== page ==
Friday, 26 February 2010

How Low Can You Go?

The past few days have been a roller coaster of emotion. I have put everything into the interview for the wildlife job. I didn't expect to get the interview, and not surprisingly I didn't get the job either.

Yesterday was hell. I was stressed out to the max to the point where I felt physically sick. I was grilled and roasted by the interview panel and I knew I hadn't done well. They knew I was nervous and they also knew I didn't know all the answers. I fluffed it. Afterwards I felt hugely deflated and had a type of shock reaction.

Consequently, when I did finally sleep last night, I managed to oversleep this morning. So it was a rush to get the kids to school. Then, I went for a walk with the dog. Four beautiful, grey deer trotted across the path, followed by the dog. Pal actually came when I whistled - for about ten seconds - then raced off after the deer and disappeared.

I waited an hour, then gave my phone number to the Visitor's Centre and came home. It's been over three hours and they have only just called. Naturally, I had to have the requisite "irresponsible owner" lecture, which would have been OK if I hadn't just had the call telling me I didn't get the wildlife job.

So, now, I'm about at the lowest I have been for about a year. I am crushed, with no self confidence. I am shaking with cold. My dog runs away and my cat pees in the house. I have no money. I've had no heating for a month during the coldest, snowiest winter I can remember. And there's more snow forecast.

I don't even know what to do with myself for the rest of eternity. I don't want to teach. Classroom teaching makes me ill and will contribute to my early demise. I just missed out on the best wildlife job for me, meaning I would have less chance of getting any other post in the same field. Writing is fun, but so far no-one has accepted my contributions and I have no illusions about how hard that is to break into.

So, what does that leave me with? I really don't know. I have doubts that I could even get a waitressing job at the moment. Who's going to employ someone they don't think will stay? I feel broken right now.

Sunday, 21 February 2010

New Image.

Since I gave up my job I have cut back on things. One of the things to go was hair dye, an unnecessary extravagance (like heating fuel). So the blonde that I have had for the past erm maybe seven years has had six months of growing out. Consequently I had hair with dark brown and grey for the first four inches, followed by a line where the blonde started, and blonde down my back.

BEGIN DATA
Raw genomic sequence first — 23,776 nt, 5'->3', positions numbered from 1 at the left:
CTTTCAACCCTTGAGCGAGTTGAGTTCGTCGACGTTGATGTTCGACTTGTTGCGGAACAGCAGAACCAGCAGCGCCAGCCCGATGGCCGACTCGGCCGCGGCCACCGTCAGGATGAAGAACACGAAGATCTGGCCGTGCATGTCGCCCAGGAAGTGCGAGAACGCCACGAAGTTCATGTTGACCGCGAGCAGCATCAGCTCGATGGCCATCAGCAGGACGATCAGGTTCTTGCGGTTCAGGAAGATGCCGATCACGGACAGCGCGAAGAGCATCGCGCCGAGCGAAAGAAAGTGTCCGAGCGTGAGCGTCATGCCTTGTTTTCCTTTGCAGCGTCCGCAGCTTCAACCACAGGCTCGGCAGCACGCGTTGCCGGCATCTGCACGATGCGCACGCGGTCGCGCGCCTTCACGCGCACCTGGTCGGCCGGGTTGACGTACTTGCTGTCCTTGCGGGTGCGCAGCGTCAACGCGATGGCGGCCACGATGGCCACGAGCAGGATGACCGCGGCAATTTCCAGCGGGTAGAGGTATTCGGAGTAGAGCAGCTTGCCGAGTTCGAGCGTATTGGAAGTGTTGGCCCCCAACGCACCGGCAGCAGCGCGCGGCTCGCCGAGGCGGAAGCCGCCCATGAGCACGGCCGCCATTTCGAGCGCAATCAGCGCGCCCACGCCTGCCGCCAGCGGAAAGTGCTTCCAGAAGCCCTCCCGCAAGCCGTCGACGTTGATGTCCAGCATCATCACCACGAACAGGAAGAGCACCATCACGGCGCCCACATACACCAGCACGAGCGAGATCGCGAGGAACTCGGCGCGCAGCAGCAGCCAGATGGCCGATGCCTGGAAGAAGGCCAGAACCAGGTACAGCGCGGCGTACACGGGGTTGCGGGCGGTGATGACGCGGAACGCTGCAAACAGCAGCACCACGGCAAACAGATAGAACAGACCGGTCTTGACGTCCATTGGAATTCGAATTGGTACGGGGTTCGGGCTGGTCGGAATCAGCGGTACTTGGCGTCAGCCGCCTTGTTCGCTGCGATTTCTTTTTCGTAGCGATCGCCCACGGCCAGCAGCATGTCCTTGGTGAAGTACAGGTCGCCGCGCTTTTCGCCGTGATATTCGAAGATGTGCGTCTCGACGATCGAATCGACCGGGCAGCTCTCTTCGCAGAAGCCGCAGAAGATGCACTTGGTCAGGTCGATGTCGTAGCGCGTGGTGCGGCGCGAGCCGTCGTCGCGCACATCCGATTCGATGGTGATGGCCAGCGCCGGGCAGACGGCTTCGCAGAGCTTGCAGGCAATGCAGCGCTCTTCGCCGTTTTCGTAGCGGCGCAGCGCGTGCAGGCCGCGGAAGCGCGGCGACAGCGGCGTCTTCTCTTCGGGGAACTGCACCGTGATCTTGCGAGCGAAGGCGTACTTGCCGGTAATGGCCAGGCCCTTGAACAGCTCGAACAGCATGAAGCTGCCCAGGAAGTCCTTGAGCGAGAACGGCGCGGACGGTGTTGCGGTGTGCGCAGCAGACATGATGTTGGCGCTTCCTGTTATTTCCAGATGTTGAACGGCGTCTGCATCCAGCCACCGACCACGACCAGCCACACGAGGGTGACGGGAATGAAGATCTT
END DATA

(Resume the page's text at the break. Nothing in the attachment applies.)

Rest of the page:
No, not exactly sexy.

Anyway, I wondered about doing something with it before the interview this week. Does the grey give me a distinguished look? Or do I just look neglected? Neglected won, so I decided to buy some dye my natural colour and hope that when it grows out, it doesn't show up as badly as the blonde growing out does.

Of course, when you're standing in the shop you can't see what your natural colour is, can you? I ended up holding boxes up to my forehead and asking passers by if each one looked about right. A pair of surprised looking teenagers finally decided that colour number 3 was right, so I bought it, hoping it was.

It took me a couple of days to get up the courage to apply the dye. This is not because I was worried about the colour. Far from it. It's the standing around semi-naked in a sub-zero atmosphere, while the dye takes, that I found daunting.

Yesterday, I finally took the bull by the horns and went for it. Thankfully, it has come out quite even. There is no line where the blonde had got to. It is however a bit darker than I expected. There's a lot more black in it than my natural dark brown.

Nick's description was 'Gothic'. I now have witchy, blackish hair. It may take a bit of getting used to.

Wednesday, 17 February 2010

Pancake Day.

Every year we make pancakes on pancake day. It is pretty much the only time of the year when we do. This year the kids all had a go at flipping them, some with more success than others. .

The other news I have is that somehow I managed to get an interview for one of those jobs I applied for. That, in itself, is a minor miracle. I am delighted, of course. In the extremely unlikely event that I get the job, it would be ideal - local, wildlife based, flexible hours, interesting work, responsibility, but not the level of stress that you get within teaching... the list goes on. Just don't hold your breath, OK? Interview is next Thursday.

Last weekend we had a visit from some friends from Norfolk - Jim and Sarah. They are lovely. I used to work with Jim in the Norfolk Broads. They stayed a couple of nights in a B&B, which was sensible considering how damn cold it is in our house. It's supposed to snow for the next five days. I don't mind snow, when I can get warm again afterwards. It's snowing now, and the kids are downstairs, eating grapes, watching TV, snuggled under a blanket on the sofa with two hot water bottles between them. Cosy!More teeth have been falling out. Donny has lost a pre-molar and Saskia is sporting the double gappy look that Eartha had last summer.

Thursday, 11 February 2010

Still no heating.

Oh, excellent, just when I thought it was starting to get a bit warmer, we have another dose of snow. And not just a sprinkling: a whole blizzard, however short lived. The temperature has plummeted from 8C to -3C in a few days. Last night I crawled under two king size duvets with my hot-water bottle. I was wearing PJs, a nightie, a jumper, socks and a woolly hat. My nose got really cold, but the rest of me was snug.

It is arctic in my house. I have taken to wearing up to five layers. In fact, after spending half an hour this morning on my knees hoovering the permafrost out of my carpet, I put on a pair of jogging bottoms over my jeans. (My vacuum has no long attachment that stays attached, so I have to grub around on the floor scraping dog hair up with the end of the nozzle. Oh the fun I have...).
Mum's cat: Crocus